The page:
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How do I evaluate $$\int \frac{e^{-2x}}{1+e^{-x}} dx$$

I've tried the substitution u = $e^{-x}$, and the furthest I've gotten is $\int \frac{-u}{1+u} du$ and I don't know how to proceed from there.

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  • $\begingroup$ It's actually easier to substitute $u = 1 + e^{-x}$ $\endgroup$
    – Dylan
    Nov 23, 2014 at 19:28

2 Answers 2

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You've already done the hard part. Notice now that $$\int \frac{u}{1 + u} du = \int \left(1 - \frac{1}{1 + u}\right) du$$

$$\cdots = u - \log |u + 1| + C.$$

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  • $\begingroup$ That was exactly what I needed. Thanks! I'll accept your answer once the 10 mins limit is up. $\endgroup$
    – Vizuna
    Nov 16, 2014 at 15:27
  • $\begingroup$ You're welcome, I'm glad you found it helpful! $\endgroup$ Nov 16, 2014 at 15:28
  • $\begingroup$ I am puzzled by the nearly simultaneous downvotes on both my answer and Sami's very good answer... $\endgroup$ Nov 16, 2014 at 15:31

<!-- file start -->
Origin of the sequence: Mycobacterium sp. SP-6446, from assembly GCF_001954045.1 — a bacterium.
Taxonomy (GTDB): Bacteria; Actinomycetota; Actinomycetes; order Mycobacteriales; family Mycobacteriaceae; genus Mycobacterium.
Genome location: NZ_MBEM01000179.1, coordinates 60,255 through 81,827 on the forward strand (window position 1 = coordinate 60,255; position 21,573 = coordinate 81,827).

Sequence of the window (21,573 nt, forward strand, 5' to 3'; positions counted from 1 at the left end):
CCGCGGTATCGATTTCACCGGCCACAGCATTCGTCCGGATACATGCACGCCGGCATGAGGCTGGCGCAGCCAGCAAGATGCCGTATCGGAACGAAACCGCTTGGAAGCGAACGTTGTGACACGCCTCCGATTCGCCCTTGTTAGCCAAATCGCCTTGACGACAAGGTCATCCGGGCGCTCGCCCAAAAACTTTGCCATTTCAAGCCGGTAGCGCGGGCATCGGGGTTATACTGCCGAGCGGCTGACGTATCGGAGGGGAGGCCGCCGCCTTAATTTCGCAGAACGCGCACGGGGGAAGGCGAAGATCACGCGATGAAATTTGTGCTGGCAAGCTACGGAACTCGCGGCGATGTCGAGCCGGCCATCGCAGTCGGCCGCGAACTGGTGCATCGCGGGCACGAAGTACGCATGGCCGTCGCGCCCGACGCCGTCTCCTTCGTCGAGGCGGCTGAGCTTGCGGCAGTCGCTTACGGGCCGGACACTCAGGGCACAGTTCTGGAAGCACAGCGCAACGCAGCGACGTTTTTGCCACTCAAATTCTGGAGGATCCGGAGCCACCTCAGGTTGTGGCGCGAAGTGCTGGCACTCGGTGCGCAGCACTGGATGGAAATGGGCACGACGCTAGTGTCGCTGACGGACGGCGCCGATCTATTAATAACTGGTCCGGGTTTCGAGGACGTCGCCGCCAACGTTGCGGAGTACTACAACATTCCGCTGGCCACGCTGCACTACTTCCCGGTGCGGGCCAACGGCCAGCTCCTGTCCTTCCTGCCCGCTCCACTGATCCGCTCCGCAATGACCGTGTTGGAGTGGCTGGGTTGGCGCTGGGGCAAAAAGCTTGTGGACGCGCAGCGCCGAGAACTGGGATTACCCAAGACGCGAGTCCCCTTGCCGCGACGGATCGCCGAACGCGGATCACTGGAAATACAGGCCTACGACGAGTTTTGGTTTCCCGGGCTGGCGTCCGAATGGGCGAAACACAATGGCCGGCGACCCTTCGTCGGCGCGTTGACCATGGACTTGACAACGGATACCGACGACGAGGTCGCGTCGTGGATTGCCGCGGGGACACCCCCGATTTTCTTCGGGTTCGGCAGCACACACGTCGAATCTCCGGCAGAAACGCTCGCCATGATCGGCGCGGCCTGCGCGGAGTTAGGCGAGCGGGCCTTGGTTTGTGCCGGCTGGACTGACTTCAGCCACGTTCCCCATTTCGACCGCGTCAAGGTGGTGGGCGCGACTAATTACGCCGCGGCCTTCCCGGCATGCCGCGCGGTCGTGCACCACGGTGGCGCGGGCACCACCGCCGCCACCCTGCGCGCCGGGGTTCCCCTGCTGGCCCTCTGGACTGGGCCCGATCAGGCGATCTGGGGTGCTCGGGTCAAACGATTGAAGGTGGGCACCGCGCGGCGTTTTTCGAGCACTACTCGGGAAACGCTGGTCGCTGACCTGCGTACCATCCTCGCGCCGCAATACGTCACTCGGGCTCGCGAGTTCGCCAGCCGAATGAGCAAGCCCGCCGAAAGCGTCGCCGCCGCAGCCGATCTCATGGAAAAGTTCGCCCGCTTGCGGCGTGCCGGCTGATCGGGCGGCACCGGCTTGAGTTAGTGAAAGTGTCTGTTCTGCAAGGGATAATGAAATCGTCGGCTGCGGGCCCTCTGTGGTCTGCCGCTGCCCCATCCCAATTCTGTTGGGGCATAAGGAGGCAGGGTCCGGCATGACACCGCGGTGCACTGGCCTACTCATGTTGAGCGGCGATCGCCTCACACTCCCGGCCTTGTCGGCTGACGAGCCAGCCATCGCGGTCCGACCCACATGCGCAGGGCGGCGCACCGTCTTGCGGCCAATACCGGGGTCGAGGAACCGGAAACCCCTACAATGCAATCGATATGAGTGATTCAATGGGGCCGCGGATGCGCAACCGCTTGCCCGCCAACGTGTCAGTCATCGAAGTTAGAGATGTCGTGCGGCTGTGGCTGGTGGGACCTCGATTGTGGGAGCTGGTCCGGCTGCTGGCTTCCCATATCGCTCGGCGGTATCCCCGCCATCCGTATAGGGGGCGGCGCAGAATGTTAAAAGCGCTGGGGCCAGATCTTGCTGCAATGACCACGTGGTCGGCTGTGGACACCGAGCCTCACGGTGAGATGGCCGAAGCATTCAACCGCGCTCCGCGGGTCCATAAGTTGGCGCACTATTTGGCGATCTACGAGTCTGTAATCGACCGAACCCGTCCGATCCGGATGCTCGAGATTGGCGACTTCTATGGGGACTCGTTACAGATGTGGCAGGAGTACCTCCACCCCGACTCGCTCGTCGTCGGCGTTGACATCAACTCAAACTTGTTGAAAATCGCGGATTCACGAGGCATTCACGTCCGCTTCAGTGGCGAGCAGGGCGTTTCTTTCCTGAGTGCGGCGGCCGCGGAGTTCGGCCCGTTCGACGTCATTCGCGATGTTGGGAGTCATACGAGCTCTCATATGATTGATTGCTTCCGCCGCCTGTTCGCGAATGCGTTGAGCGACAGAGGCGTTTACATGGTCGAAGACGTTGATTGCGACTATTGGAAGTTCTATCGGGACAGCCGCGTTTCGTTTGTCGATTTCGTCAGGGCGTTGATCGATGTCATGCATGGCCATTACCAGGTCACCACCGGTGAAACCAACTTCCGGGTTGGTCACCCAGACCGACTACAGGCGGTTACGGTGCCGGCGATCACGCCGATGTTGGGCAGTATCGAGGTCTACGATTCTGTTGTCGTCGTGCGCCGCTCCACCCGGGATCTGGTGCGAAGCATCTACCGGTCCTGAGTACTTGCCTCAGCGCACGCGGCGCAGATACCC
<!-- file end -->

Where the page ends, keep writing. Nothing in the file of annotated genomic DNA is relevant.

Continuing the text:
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    $\begingroup$ You're correct that, since $\log|x|$ is not connected, the general antiderivative of $\frac{1}{x}$ is the set of functions given by $\log|x| + C$ on $(-\infty, 0)$ and $\log|x| + D$ on $(0, \infty)$ for some constants $C, D$. But, nearly every calculus reference will suppress this complication, because in settings where the constant of integration is essential, one is already typically only working on one connected component of the domain, and good references justify this by declaring that expressions $+ C$ refer to working with one such component at a time, which is the sense I had in mind. $\endgroup$ Nov 16, 2014 at 16:23
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    $\begingroup$ @Joao Cheers! I was mostly just puzzled given that the question (and answer) are both so standard. Still, it is good to remind oneself from time to time of the sort of technical points that user2345215 mentions. $\endgroup$ Nov 17, 2014 at 3:23
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$$\int\frac{-u}{1+u}du=\int\frac{-u\color{red}{-1+1}}{1+u}du=-\int du+\int\frac{du}{1+u}=-u+\ln|1+u|+C$$

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